From bad to worse? Troubling development in preschool settings

Research output: Contribution to journalArticle

Abstract

At the end of Jake's first day of school his teacher called him the 'worst kid in the class'. A year later, when he was not 'progressed' to Year 1, the pattern of Jake's school development seemed to be set. As I write, Jake is in Year 4, and many of the predictions his Prep teacher made on that first day seem accurate-he has not had a history of successful learning or social experience at school. As I discuss elsewhere (Hill et al., 2002), Jake has had periods of very successful learning and progress though, which indicate that the 'developmental pathways' that children tread are socially constructed, rather than reliant on innate 'abilities' or 'natural' traits. For Jenks, 'development', or 'progress towards an adult state over time', is 'the primary metaphor through which childhood is made intelligible' (1996, p. 36). Psychological notions of development, however, are far more complicated and troublesome than such a metaphor encourages us to believe
Original languageEnglish
Pages (from-to)1-5
Number of pages5
JournalAustralian Journal of Early Childhood
Volume28
Issue number1
Publication statusPublished - 2003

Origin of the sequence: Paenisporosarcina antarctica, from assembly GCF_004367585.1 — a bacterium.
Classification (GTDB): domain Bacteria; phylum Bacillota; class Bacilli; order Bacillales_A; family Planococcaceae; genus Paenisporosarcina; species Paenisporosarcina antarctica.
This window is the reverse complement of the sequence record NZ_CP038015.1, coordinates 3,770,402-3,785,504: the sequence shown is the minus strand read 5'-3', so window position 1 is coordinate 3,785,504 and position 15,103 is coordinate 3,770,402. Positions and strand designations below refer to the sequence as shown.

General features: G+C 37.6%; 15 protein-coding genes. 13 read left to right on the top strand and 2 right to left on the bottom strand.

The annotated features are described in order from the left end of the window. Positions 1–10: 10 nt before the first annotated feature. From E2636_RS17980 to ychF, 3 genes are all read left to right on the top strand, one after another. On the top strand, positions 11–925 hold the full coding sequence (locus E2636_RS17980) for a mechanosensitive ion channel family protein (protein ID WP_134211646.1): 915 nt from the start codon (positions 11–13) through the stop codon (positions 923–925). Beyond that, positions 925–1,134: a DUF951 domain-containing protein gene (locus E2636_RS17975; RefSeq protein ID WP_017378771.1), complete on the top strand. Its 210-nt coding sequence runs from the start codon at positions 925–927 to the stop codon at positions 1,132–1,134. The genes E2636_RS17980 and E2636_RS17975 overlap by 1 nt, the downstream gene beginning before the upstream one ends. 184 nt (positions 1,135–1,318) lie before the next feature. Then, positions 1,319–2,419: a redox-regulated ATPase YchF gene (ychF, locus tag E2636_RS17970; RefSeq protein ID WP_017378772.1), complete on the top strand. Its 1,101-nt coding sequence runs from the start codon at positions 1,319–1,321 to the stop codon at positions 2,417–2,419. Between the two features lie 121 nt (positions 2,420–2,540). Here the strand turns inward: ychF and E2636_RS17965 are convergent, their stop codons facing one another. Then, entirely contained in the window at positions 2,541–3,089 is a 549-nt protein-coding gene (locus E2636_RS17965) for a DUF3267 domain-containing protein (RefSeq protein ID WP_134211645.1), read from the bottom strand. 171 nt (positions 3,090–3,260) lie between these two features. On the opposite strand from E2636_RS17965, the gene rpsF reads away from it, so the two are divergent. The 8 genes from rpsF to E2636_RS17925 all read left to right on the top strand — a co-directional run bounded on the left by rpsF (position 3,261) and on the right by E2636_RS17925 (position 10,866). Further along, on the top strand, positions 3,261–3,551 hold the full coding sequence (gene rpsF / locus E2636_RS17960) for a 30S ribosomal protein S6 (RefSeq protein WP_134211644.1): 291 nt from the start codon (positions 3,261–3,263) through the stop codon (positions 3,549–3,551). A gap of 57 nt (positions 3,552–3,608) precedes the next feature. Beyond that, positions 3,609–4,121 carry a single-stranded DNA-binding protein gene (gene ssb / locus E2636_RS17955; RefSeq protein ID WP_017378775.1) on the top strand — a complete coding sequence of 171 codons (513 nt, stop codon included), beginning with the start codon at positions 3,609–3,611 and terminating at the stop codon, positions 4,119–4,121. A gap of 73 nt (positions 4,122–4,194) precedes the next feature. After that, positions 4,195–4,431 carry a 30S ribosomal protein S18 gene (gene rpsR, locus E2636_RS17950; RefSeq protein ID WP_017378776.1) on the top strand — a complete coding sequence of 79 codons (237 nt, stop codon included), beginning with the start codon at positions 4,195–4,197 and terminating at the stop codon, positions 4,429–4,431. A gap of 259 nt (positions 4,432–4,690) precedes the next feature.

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Metaphor
metaphor
Learning
school development
Aptitude
teacher
school
learning
childhood
Psychology
ability
history
experience
time
School Teachers

Cite this

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title = "From bad to worse?: Troubling development in preschool settings",
abstract = "At the end of Jake's first day of school his teacher called him the 'worst kid in the class'. A year later, when he was not 'progressed' to Year 1, the pattern of Jake's school development seemed to be set. As I write, Jake is in Year 4, and many of the predictions his Prep teacher made on that first day seem accurate-he has not had a history of successful learning or social experience at school. As I discuss elsewhere (Hill et al., 2002), Jake has had periods of very successful learning and progress though, which indicate that the 'developmental pathways' that children tread are socially constructed, rather than reliant on innate 'abilities' or 'natural' traits. For Jenks, 'development', or 'progress towards an adult state over time', is 'the primary metaphor through which childhood is made intelligible' (1996, p. 36). Psychological notions of development, however, are far more complicated and troublesome than such a metaphor encourages us to believe",
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From bad to worse? Troubling development in preschool settings. / Reid, Jo-Anne.

In: Australian Journal of Early Childhood, Vol. 28, No. 1, 2003, p. 1-5.

Research output: Contribution to journalArticle

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